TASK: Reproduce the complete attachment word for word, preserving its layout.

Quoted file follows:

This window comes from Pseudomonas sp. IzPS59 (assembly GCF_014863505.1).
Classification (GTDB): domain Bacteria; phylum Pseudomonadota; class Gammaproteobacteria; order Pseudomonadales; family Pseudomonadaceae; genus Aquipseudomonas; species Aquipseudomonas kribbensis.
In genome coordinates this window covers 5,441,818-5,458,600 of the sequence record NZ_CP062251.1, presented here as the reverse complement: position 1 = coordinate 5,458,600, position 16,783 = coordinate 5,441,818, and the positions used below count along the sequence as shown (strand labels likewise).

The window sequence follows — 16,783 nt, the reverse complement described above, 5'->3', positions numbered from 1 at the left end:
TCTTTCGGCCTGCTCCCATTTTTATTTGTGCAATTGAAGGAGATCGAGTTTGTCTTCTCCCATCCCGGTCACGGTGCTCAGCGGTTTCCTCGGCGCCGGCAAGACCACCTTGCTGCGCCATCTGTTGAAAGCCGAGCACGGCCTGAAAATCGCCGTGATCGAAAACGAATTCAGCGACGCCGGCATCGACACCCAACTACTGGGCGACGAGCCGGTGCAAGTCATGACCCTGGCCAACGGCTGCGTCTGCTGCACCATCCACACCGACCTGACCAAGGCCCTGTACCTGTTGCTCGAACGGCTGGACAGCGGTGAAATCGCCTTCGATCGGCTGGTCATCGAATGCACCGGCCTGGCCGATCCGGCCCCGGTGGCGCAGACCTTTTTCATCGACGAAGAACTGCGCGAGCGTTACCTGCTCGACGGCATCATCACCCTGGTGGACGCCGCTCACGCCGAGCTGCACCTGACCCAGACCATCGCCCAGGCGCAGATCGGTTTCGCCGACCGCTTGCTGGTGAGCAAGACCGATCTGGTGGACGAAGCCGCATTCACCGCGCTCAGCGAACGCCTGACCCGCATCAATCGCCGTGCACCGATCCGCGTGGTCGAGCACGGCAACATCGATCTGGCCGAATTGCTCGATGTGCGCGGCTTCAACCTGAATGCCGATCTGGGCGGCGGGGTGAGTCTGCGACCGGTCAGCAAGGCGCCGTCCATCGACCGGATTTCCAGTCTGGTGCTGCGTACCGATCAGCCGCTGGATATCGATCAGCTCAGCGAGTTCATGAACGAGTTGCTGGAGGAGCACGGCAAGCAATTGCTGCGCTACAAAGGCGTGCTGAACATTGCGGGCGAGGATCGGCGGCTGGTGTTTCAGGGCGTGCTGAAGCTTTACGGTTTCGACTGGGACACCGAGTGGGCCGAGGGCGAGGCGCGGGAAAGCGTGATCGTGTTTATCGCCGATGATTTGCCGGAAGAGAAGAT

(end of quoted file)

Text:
This window comes from Pseudomonas sp. IzPS59 (assembly GCF_014863505.1).
Classification (GTDB): domain Bacteria; phylum Pseudomonadota; class Gammaproteobacteria; order Pseudomonadales; family Pseudomonadaceae; genus Aquipseudomonas; species Aquipseudomonas kribbensis.
In genome coordinates this window covers 5,441,818-5,458,600 of the sequence record NZ_CP062251.1, presented here as the reverse complement: position 1 = coordinate 5,458,600, position 16,783 = coordinate 5,441,818, and the positions used below count along the sequence as shown (strand labels likewise).

The window sequence follows — 16,783 nt, the reverse complement described above, 5'->3', positions numbered from 1 at the left end:
TCTTTCGGCCTGCTCCCATTTTTATTTGTGCAATTGAAGGAGATCGAGTTTGTCTTCTCCCATCCCGGTCACGGTGCTCAGCGGTTTCCTCGGCGCCGGCAAGACCACCTTGCTGCGCCATCTGTTGAAAGCCGAGCACGGCCTGAAAATCGCCGTGATCGAAAACGAATTCAGCGACGCCGGCATCGACACCCAACTACTGGGCGACGAGCCGGTGCAAGTCATGACCCTGGCCAACGGCTGCGTCTGCTGCACCATCCACACCGACCTGACCAAGGCCCTGTACCTGTTGCTCGAACGGCTGGACAGCGGTGAAATCGCCTTCGATCGGCTGGTCATCGAATGCACCGGCCTGGCCGATCCGGCCCCGGTGGCGCAGACCTTTTTCATCGACGAAGAACTGCGCGAGCGTTACCTGCTCGACGGCATCATCACCCTGGTGGACGCCGCTCACGCCGAGCTGCACCTGACCCAGACCATCGCCCAGGCGCAGATCGGTTTCGCCGACCGCTTGCTGGTGAGCAAGACCGATCTGGTGGACGAAGCCGCATTCACCGCGCTCAGCGAACGCCTGACCCGCATCAATCGCCGTGCACCGATCCGCGTGGTCGAGCACGGCAACATCGATCTGGCCGAATTGCTCGATGTGCGCGGCTTCAACCTGAATGCCGATCTGGGCGGCGGGGTGAGTCTGCGACCGGTCAGCAAGGCGCCGTCCATCGACCGGATTTCCAGTCTGGTGCTGCGTACCGATCAGCCGCTGGATATCGATCAGCTCAGCGAGTTCATGAACGAGTTGCTGGAGGAGCACGGCAAGCAATTGCTGCGCTACAAAGGCGTGCTGAACATTGCGGGCGAGGATCGGCGGCTGGTGTTTCAGGGCGTGCTGAAGCTTTACGGTTTCGACTGGGACACCGAGTGGGCCGAGGGCGAGGCGCGGGAAAGCGTGATCGTGTTTATCGCCGATGATTTGCCGGAAGAGAAGAT